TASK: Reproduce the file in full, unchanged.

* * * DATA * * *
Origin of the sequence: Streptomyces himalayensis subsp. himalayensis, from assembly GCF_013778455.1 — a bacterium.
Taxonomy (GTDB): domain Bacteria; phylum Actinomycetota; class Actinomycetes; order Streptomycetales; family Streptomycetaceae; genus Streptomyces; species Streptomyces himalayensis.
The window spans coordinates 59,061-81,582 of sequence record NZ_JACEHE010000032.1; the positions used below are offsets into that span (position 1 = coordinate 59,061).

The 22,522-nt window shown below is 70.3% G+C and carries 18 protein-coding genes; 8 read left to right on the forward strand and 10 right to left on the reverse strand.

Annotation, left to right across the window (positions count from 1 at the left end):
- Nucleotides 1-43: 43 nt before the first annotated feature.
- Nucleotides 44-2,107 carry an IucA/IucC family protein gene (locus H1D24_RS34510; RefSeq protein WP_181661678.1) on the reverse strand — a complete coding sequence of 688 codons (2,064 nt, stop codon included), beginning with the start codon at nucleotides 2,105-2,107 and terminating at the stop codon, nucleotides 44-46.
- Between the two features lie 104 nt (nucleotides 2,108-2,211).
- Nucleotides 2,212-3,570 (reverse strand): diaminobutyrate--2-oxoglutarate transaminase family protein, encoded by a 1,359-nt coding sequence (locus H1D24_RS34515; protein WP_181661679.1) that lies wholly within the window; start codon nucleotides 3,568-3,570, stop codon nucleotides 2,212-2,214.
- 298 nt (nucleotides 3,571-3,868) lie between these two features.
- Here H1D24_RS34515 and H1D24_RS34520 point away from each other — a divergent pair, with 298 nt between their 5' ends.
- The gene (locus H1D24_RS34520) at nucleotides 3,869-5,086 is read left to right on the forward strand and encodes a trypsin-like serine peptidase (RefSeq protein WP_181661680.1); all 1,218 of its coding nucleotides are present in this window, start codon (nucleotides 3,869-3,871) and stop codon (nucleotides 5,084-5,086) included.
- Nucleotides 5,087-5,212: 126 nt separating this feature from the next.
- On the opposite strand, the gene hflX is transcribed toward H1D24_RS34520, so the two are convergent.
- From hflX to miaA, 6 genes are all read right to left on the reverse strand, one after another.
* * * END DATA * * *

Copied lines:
Origin of the sequence: Streptomyces himalayensis subsp. himalayensis, from assembly GCF_013778455.1 — a bacterium.
Taxonomy (GTDB): domain Bacteria; phylum Actinomycetota; class Actinomycetes; order Streptomycetales; family Streptomycetaceae; genus Streptomyces; species Streptomyces himalayensis.
The window spans coordinates 59,061-81,582 of sequence record NZ_JACEHE010000032.1; the positions used below are offsets into that span (position 1 = coordinate 59,061).

The 22,522-nt window shown below is 70.3% G+C and carries 18 protein-coding genes; 8 read left to right on the forward strand and 10 right to left on the reverse strand.

Annotation, left to right across the window (positions count from 1 at the left end):
- Nucleotides 1-43: 43 nt before the first annotated feature.
- Nucleotides 44-2,107 carry an IucA/IucC family protein gene (locus H1D24_RS34510; RefSeq protein WP_181661678.1) on the reverse strand — a complete coding sequence of 688 codons (2,064 nt, stop codon included), beginning with the start codon at nucleotides 2,105-2,107 and terminating at the stop codon, nucleotides 44-46.
- Between the two features lie 104 nt (nucleotides 2,108-2,211).
- Nucleotides 2,212-3,570 (reverse strand): diaminobutyrate--2-oxoglutarate transaminase family protein, encoded by a 1,359-nt coding sequence (locus H1D24_RS34515; protein WP_181661679.1) that lies wholly within the window; start codon nucleotides 3,568-3,570, stop codon nucleotides 2,212-2,214.
- 298 nt (nucleotides 3,571-3,868) lie between these two features.
- Here H1D24_RS34515 and H1D24_RS34520 point away from each other — a divergent pair, with 298 nt between their 5' ends.
- The gene (locus H1D24_RS34520) at nucleotides 3,869-5,086 is read left to right on the forward strand and encodes a trypsin-like serine peptidase (RefSeq protein WP_181661680.1); all 1,218 of its coding nucleotides are present in this window, start codon (nucleotides 3,869-3,871) and stop codon (nucleotides 5,084-5,086) included.
- Nucleotides 5,087-5,212: 126 nt separating this feature from the next.
- On the opposite strand, the gene hflX is transcribed toward H1D24_RS34520, so the two are convergent.
- From hflX to miaA, 6 genes are all read right to left on the reverse strand, one after another.